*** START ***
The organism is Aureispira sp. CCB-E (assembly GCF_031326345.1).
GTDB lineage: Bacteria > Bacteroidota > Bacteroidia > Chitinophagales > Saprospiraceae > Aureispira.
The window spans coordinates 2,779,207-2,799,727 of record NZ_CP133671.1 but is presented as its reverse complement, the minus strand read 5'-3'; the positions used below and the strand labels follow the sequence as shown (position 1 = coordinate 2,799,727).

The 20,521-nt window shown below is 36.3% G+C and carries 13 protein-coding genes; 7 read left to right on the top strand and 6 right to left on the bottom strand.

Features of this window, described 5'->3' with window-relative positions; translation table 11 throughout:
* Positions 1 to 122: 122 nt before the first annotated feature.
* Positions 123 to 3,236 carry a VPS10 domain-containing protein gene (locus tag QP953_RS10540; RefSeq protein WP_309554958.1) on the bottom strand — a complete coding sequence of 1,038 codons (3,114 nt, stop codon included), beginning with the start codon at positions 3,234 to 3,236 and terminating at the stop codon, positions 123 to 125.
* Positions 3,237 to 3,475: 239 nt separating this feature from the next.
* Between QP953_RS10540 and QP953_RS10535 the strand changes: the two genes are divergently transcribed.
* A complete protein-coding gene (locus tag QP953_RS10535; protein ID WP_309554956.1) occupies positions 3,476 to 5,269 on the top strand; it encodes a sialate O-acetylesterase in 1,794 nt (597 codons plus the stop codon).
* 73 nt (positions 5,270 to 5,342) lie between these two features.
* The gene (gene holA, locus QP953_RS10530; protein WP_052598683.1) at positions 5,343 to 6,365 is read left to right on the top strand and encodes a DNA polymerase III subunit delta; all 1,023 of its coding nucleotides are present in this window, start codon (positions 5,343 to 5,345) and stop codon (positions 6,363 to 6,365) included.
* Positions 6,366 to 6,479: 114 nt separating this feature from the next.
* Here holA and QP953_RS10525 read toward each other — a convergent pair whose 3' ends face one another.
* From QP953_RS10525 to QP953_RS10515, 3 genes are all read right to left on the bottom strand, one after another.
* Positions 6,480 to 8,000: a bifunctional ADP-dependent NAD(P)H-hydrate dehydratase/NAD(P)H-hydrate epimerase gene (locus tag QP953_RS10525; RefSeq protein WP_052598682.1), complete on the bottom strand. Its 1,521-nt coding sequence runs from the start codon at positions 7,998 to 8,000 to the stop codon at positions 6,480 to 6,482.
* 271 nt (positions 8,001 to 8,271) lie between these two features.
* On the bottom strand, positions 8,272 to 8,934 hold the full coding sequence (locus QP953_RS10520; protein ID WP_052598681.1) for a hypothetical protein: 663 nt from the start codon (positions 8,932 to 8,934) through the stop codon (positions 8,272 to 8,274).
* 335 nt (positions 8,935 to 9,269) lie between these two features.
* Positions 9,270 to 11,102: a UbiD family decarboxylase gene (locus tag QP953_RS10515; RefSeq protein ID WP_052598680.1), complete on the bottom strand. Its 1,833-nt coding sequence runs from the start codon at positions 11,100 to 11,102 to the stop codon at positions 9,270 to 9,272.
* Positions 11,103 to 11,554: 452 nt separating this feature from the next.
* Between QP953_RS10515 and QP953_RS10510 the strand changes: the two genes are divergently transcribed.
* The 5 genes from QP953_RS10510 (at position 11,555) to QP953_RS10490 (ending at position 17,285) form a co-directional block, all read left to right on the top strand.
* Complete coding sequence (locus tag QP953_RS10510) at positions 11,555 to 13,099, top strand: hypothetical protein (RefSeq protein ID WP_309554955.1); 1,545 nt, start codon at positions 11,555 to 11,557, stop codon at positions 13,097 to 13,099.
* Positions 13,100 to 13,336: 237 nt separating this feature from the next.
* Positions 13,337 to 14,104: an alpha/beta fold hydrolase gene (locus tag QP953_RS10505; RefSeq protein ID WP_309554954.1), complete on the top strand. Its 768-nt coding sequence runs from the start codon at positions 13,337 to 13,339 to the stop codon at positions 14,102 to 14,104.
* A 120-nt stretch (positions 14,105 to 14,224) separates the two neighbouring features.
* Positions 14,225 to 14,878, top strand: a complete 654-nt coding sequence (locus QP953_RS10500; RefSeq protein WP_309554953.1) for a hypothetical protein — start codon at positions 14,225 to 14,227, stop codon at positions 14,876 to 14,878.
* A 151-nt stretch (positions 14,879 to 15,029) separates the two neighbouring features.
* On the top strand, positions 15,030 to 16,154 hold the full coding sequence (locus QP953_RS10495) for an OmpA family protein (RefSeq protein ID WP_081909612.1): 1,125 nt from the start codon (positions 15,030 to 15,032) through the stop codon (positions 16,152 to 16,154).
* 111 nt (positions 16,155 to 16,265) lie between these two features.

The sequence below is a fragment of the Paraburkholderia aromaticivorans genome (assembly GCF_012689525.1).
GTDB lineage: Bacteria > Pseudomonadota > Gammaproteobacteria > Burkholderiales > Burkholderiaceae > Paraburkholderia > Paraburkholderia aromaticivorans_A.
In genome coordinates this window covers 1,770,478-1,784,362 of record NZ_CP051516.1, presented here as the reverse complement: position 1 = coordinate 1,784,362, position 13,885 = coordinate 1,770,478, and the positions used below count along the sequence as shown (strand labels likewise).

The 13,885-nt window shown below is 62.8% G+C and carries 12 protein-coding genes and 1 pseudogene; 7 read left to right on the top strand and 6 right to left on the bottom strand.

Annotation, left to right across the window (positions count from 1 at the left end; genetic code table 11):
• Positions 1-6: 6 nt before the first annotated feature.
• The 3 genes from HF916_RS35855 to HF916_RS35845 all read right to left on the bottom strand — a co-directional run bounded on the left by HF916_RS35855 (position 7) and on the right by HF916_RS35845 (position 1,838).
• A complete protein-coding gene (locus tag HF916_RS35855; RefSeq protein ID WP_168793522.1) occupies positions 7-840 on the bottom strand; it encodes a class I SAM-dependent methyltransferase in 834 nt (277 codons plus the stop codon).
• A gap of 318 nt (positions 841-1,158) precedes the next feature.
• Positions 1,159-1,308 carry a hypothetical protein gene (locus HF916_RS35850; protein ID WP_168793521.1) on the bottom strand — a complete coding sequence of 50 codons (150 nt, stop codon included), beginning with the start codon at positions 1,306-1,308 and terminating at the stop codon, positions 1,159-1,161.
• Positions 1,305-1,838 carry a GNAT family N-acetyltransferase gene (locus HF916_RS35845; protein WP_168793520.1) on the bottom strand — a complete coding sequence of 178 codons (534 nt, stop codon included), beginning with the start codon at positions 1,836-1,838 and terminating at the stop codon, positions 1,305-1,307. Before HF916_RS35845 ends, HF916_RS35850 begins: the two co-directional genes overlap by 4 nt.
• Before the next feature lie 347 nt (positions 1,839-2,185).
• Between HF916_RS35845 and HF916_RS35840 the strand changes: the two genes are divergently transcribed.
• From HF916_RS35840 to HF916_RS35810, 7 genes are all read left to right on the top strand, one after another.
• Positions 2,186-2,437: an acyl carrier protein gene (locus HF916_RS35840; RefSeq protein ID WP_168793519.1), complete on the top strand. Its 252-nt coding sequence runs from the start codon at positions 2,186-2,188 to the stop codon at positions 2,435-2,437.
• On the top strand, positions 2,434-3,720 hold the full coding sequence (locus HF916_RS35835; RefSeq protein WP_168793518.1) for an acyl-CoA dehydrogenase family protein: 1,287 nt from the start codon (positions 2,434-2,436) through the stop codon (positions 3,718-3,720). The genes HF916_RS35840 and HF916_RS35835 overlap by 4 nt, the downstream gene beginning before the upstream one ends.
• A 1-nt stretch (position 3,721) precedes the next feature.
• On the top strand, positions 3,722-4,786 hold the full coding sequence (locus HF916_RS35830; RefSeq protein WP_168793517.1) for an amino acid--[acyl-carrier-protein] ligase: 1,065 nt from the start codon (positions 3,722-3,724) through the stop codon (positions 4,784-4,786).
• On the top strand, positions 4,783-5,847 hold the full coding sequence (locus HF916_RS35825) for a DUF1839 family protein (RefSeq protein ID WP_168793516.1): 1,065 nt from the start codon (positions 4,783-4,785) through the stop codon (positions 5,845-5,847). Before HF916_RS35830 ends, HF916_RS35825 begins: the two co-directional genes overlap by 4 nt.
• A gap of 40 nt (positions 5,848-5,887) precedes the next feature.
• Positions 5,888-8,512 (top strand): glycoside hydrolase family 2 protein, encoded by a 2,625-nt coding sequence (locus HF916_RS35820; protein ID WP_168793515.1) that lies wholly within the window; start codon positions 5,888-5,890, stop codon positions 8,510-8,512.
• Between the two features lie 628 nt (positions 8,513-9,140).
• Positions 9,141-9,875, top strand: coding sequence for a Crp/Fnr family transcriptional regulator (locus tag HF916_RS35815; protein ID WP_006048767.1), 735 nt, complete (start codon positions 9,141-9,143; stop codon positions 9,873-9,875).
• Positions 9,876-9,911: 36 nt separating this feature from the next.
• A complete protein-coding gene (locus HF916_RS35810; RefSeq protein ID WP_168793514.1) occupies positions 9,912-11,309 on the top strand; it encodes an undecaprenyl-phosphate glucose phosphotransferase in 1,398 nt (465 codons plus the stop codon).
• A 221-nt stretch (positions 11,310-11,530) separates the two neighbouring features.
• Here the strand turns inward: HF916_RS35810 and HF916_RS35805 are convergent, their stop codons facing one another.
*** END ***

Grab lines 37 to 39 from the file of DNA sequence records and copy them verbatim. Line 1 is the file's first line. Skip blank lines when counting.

• Positions 1-6: 6 nt before the first annotated feature.
• The 3 genes from HF916_RS35855 to HF916_RS35845 all read right to left on the bottom strand — a co-directional run bounded on the left by HF916_RS35855 (position 7) and on the right by HF916_RS35845 (position 1,838).
• A complete protein-coding gene (locus tag HF916_RS35855; RefSeq protein ID WP_168793522.1) occupies positions 7-840 on the bottom strand; it encodes a class I SAM-dependent methyltransferase in 834 nt (277 codons plus the stop codon).